Art Review: HIT @ Swedish Ambassador's Residence

Tabish Khan
By Tabish Khan Last edited 70 months ago
Art Review: HIT @ Swedish Ambassador's Residence
Kent Karlsson, Suck Muck, 2008 (courtesy of the artist)
Kent Karlsson, Suck Muck, 2008 (courtesy of the artist)
Kent Karlsson, Rekonstruktion, 1987. Image courtesy of the artist.
Kent Karlsson, Rekonstruktion, 1987. Image courtesy of the artist.
Kent Karlsson, Hitman, 2009 (courtesy of the artist)
Kent Karlsson, Hitman, 2009 (courtesy of the artist)
Kent Karlsson, Sculpture by the Sea, 2011 (courtesy of the artist)
Kent Karlsson, Sculpture by the Sea, 2011 (courtesy of the artist)

Art is often exhibited in weird locations but this has to be one of the most interesting venues we've come across. The Swedish ambassador's residence in not usually open to the public — primarily because she lives there and, like most people, doesn't want random passers-by wandering through her home. But she's making an exception at the moment, because two Swedish artists have taken over her dining room to display their art.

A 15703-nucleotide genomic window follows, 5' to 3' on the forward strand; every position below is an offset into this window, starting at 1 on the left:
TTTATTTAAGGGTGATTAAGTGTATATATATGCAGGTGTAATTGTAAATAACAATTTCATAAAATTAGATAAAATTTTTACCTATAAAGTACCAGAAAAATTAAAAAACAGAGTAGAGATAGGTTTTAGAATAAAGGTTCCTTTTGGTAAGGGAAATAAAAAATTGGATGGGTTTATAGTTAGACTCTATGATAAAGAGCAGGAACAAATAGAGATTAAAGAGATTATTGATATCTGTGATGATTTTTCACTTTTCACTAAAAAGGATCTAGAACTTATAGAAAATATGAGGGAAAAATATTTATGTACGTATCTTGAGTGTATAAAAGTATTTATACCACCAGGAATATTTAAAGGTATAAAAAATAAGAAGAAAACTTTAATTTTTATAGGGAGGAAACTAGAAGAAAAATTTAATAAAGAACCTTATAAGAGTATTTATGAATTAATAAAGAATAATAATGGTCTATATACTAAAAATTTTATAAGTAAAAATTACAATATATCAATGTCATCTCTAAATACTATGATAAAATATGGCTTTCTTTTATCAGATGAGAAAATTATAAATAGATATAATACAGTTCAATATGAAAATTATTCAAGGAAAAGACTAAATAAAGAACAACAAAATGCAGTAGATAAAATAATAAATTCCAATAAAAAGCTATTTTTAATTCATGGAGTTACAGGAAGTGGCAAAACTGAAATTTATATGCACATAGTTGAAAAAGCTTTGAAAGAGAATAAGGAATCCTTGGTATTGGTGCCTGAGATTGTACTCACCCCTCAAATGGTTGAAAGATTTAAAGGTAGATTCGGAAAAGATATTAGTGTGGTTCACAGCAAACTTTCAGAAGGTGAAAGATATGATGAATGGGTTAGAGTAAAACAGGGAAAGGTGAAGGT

The two artists couldn't be more different in their styles but have both adapted the space available to complement their works. Emanuel Rohss specialises in abstract works where the paint and the canvas melt into one, providing the illusion of texture when in fact they are flat and smooth. They have an escapist quality to them, furthered by the fact that they lean against the walls wherever there is space — in one case, even placed in front of an existing painting.

In contrast, Kent Karlsson's humorous works have a more immediate impact, if you can find them. Tucked away next to a table sits a surreal sculpture of a dog with a red light bulb dangling from its mouth. Our favourite work of Karlsson's is not even inside the house but out on the balcony — a fitting location for a homage to the main character from the Hitman video games.

The magnificent setting for this exhibition is worth a visit on its own. Coupled with the opportunity to see works by two intriguing artists, it should prove difficult to resist.

HIT is on display at the Swedish Ambassador's Residence, 27 Portland Place, W1B 1QA until 26 October. There will be two public viewings on 11 (6-9pm) and 13 (12-5pm) October. For all other dates an appointment must be made, but all visitors are welcome and admission is free.

Last Updated 03 October 2012